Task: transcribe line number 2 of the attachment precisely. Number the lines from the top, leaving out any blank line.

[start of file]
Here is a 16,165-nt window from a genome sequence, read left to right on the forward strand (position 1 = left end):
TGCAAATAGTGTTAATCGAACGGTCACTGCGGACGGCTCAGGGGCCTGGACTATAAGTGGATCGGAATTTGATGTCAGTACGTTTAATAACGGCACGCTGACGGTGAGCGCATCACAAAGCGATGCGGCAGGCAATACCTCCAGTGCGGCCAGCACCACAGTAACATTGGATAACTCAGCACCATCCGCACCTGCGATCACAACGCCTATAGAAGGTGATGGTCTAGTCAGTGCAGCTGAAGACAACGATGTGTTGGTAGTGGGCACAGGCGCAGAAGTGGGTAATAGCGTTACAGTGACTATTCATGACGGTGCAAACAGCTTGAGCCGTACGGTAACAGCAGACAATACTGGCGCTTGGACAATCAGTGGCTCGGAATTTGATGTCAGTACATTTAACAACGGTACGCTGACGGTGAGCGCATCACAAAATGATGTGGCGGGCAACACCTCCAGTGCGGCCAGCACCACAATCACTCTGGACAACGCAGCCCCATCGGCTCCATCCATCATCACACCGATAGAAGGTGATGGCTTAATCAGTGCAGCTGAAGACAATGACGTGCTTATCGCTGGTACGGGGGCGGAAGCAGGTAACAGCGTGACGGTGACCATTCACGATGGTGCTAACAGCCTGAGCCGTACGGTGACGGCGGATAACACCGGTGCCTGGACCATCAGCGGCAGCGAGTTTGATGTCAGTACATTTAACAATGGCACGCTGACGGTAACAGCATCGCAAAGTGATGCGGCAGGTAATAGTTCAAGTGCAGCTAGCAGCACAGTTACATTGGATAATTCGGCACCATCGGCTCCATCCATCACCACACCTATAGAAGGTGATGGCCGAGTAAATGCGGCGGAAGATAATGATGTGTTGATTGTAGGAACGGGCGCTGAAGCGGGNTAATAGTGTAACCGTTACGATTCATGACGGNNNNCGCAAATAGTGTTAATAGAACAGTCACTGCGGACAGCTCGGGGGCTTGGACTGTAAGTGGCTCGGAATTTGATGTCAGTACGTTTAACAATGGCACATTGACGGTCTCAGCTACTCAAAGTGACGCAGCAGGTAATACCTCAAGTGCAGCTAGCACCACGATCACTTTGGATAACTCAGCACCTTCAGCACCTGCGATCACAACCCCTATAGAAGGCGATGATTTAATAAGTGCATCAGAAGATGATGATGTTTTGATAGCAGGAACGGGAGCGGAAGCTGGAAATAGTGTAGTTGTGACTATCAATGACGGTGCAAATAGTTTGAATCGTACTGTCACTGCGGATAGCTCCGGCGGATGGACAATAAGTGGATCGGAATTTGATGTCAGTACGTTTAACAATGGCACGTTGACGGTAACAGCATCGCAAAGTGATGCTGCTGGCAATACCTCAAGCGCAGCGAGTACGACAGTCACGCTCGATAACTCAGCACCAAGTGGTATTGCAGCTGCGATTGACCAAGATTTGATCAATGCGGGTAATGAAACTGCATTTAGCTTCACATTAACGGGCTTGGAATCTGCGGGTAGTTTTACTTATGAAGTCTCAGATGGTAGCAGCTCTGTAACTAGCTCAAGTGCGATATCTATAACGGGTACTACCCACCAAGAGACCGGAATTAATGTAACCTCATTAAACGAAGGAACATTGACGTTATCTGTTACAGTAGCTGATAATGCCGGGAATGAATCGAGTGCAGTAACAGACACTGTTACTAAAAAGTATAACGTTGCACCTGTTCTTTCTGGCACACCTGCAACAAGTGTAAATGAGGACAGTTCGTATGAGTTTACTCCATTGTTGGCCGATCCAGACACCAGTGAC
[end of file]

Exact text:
TGCAAATAGTGTTAATCGAACGGTCACTGCGGACGGCTCAGGGGCCTGGACTATAAGTGGATCGGAATTTGATGTCAGTACGTTTAATAACGGCACGCTGACGGTGAGCGCATCACAAAGCGATGCGGCAGGCAATACCTCCAGTGCGGCCAGCACCACAGTAACATTGGATAACTCAGCACCATCCGCACCTGCGATCACAACGCCTATAGAAGGTGATGGTCTAGTCAGTGCAGCTGAAGACAACGATGTGTTGGTAGTGGGCACAGGCGCAGAAGTGGGTAATAGCGTTACAGTGACTATTCATGACGGTGCAAACAGCTTGAGCCGTACGGTAACAGCAGACAATACTGGCGCTTGGACAATCAGTGGCTCGGAATTTGATGTCAGTACATTTAACAACGGTACGCTGACGGTGAGCGCATCACAAAATGATGTGGCGGGCAACACCTCCAGTGCGGCCAGCACCACAATCACTCTGGACAACGCAGCCCCATCGGCTCCATCCATCATCACACCGATAGAAGGTGATGGCTTAATCAGTGCAGCTGAAGACAATGACGTGCTTATCGCTGGTACGGGGGCGGAAGCAGGTAACAGCGTGACGGTGACCATTCACGATGGTGCTAACAGCCTGAGCCGTACGGTGACGGCGGATAACACCGGTGCCTGGACCATCAGCGGCAGCGAGTTTGATGTCAGTACATTTAACAATGGCACGCTGACGGTAACAGCATCGCAAAGTGATGCGGCAGGTAATAGTTCAAGTGCAGCTAGCAGCACAGTTACATTGGATAATTCGGCACCATCGGCTCCATCCATCACCACACCTATAGAAGGTGATGGCCGAGTAAATGCGGCGGAAGATAATGATGTGTTGATTGTAGGAACGGGCGCTGAAGCGGGNTAATAGTGTAACCGTTACGATTCATGACGGNNNNCGCAAATAGTGTTAATAGAACAGTCACTGCGGACAGCTCGGGGGCTTGGACTGTAAGTGGCTCGGAATTTGATGTCAGTACGTTTAACAATGGCACATTGACGGTCTCAGCTACTCAAAGTGACGCAGCAGGTAATACCTCAAGTGCAGCTAGCACCACGATCACTTTGGATAACTCAGCACCTTCAGCACCTGCGATCACAACCCCTATAGAAGGCGATGATTTAATAAGTGCATCAGAAGATGATGATGTTTTGATAGCAGGAACGGGAGCGGAAGCTGGAAATAGTGTAGTTGTGACTATCAATGACGGTGCAAATAGTTTGAATCGTACTGTCACTGCGGATAGCTCCGGCGGATGGACAATAAGTGGATCGGAATTTGATGTCAGTACGTTTAACAATGGCACGTTGACGGTAACAGCATCGCAAAGTGATGCTGCTGGCAATACCTCAAGCGCAGCGAGTACGACAGTCACGCTCGATAACTCAGCACCAAGTGGTATTGCAGCTGCGATTGACCAAGATTTGATCAATGCGGGTAATGAAACTGCATTTAGCTTCACATTAACGGGCTTGGAATCTGCGGGTAGTTTTACTTATGAAGTCTCAGATGGTAGCAGCTCTGTAACTAGCTCAAGTGCGATATCTATAACGGGTACTACCCACCAAGAGACCGGAATTAATGTAACCTCATTAAACGAAGGAACATTGACGTTATCTGTTACAGTAGCTGATAATGCCGGGAATGAATCGAGTGCAGTAACAGACACTGTTACTAAAAAGTATAACGTTGCACCTGTTCTTTCTGGCACACCTGCAACAAGTGTAAATGAGGACAGTTCGTATGAGTTTACTCCATTGTTGGCCGATCCAGACACCAGTGAC